On Monday night at Lagunitas Brewing Company’s Chicago Taproom, the Chicago Underground Film Festival’s “Untapped Fundraiser” will kick off a series of events in celebration of CUFF’s Silver Anniversary.
Featuring a raffle, a cash bar, a few words about this year’s poster, and the groovy twang of Chicago musical quartet Fran, the evening is tailor-made for the film aficionados who have helped turn CUFF into a Windy City tradition.
Other engagements in the works include an event with Full Spectrum Features, a tribute to the actress and painter Philly Abe, and a movie screening at Millennium Park.
CUFF was created by Bryan Wendorf and Jay Bliznick, who got the inspiration while working at Video Adventure, an old school movie rental shop in Evanston. The first year, the pair received about 300 submissions and hosted a select screening at the old Hotel Bismarck on W. Randolph St., which is now the site of the Hotel Allegro.
“We ran three days and we were only screening 16 mm and old videotapes,” recalls Wendorf, who currently serves as the festival’s Programmer and Artistic Director. “Now, 25 years later, we’ve been at the Logan Theater for five years and we’re showing DCP and 35 mm.”
Wendorf estimates that the festival received about 2,200 submissions this year. Each of them will be screened by multiple reviewers, and the final 125 or so will be presented during CUFF’s 2018 showcase, June 6 – 10 at the Logan Theater.
This year’s guest of honor will be Craig Baldwin, an experimental filmmaker who helped pioneer the “found” footage genre.
“Craig was an inspiration to Jay and I when we started the festival,” says Wendorf. “He was one of the few contemporary filmmakers we knew who was making underground films at the time.”
Baldwin was also a key player in establishing San Francisco’s prestigious Other Cinema film festival, which, according to Wendorf, “has been around even longer than CUFF.”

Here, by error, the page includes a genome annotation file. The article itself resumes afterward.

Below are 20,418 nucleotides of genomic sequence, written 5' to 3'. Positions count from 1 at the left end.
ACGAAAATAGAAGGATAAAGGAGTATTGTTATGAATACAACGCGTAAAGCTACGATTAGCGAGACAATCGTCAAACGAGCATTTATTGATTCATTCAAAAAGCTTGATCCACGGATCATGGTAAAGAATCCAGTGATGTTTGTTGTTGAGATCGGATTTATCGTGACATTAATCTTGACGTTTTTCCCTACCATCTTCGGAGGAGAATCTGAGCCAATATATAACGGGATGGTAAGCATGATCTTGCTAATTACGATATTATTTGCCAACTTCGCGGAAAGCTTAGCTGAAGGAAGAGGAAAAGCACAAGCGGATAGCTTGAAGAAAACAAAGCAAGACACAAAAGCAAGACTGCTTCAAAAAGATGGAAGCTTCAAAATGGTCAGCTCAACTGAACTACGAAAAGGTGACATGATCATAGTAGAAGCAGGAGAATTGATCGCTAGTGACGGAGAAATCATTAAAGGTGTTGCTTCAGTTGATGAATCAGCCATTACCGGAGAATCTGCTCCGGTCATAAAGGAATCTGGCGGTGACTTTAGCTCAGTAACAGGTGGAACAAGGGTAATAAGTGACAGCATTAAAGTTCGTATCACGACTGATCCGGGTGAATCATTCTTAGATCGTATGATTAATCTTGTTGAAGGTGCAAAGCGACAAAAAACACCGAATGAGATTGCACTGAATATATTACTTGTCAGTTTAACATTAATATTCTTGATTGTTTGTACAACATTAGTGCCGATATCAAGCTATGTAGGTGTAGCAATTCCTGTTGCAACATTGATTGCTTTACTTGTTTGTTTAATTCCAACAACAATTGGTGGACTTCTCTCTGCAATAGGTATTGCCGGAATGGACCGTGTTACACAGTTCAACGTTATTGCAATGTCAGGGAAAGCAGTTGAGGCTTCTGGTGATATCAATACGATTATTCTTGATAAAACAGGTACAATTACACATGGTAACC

Wendorf’s appreciation for festivals around the nation is not only a reflection of his love for film, but also a boost to the community that makes CUFF relevant throughout the year.
One of its greatest fans is Nicole Bernardi-Reis, the director of IFP Chicago, which acquired the festival in 2014.
“I interviewed Bryan and Jay for PerformInk in the late 90s,” she recalls. “They were funny and their enthusiasm was infectious. It was just so great.”
Reis began volunteering for the festival shortly after she met the founders. Since then, she is pleased to note, several CUFF alumni have gone on to join the ranks of Chicago’s most notable filmmakers, including Miranda July, Joe Patrakus, and Jennifer Reeder.
“As filmmakers evolve and their visions evolve, we still have this place for them,
she continues. “We’ve been showing Jennifer Reeder’s work since the beginning.”
Wendorf feels that the success of these filmmakers helps to dismiss occasional misconceptions about the quality of underground film.
“People think that something can be sloppy and not well made, and that makes it underground,” he explains. “Or that it’s so esoteric that you need a masters degree to understand it. We’re trying to show that these films can be entertaining to a mass audience and expand peoples’ conceptions about what film can be.”
Wendorf is quick to add, however, that the emphasis on quality and accessibility is not meant to supplant the unique nature of films that are screened by the festival.
“I received one of the greatest compliments at CIMMFEST this year,” he says. “One of the organizers told me, ‘you’re not in the film programming business, you’re in the blowing peoples’ minds business.’”